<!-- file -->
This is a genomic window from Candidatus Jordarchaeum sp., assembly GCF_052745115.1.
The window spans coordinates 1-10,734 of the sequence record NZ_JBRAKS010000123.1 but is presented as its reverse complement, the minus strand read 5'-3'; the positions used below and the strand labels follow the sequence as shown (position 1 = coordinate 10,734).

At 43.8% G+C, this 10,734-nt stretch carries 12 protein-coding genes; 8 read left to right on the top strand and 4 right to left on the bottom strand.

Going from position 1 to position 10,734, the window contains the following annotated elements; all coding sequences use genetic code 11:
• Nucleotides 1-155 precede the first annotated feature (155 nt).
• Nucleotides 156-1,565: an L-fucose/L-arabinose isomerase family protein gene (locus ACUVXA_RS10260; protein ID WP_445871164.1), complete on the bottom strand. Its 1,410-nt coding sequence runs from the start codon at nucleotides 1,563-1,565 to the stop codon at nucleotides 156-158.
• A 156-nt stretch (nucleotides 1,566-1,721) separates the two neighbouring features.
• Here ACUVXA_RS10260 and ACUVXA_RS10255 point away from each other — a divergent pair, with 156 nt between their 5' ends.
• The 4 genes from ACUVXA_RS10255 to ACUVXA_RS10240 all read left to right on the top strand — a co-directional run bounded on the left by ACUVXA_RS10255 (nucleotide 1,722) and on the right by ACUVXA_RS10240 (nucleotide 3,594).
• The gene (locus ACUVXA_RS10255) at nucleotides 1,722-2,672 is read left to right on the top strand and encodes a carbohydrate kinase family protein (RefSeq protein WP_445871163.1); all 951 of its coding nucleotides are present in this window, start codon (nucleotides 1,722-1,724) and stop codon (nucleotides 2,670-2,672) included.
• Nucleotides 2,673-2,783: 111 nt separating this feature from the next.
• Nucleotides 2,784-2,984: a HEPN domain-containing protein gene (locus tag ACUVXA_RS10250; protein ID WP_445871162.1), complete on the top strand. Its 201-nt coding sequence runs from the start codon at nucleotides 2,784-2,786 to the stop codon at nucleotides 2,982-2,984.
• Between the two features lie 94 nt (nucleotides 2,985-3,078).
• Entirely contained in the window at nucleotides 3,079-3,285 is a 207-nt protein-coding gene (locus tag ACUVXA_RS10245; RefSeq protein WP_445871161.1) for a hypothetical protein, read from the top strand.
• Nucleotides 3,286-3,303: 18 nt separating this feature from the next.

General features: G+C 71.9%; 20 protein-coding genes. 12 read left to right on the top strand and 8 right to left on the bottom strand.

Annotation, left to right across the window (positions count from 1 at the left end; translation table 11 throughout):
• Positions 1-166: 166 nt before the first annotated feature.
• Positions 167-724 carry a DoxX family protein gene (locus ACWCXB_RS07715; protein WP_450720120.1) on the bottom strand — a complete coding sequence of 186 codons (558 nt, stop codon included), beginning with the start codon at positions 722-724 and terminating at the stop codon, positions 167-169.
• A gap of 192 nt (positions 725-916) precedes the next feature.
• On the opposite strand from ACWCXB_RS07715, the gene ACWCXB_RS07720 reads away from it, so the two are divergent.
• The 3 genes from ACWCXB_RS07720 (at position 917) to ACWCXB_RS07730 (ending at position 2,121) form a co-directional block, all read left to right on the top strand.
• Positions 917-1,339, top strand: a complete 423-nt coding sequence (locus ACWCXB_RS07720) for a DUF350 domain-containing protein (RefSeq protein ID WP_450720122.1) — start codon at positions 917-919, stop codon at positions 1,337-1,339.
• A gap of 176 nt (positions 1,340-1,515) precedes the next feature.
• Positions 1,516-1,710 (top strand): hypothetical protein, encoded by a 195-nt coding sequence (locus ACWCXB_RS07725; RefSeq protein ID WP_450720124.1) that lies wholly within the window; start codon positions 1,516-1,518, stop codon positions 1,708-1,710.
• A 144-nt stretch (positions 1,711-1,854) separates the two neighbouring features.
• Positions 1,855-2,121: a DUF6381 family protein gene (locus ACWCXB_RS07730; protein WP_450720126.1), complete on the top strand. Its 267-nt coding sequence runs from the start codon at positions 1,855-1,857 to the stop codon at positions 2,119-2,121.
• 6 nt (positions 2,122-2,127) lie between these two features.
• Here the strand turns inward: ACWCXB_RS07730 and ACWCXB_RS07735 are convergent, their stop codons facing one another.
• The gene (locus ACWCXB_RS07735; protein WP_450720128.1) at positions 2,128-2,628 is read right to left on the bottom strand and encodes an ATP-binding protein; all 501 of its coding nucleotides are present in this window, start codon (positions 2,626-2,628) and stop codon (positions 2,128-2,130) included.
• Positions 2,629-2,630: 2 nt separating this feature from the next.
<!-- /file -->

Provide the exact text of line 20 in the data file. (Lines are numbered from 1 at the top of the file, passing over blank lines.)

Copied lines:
• A gap of 192 nt (positions 725-916) precedes the next feature.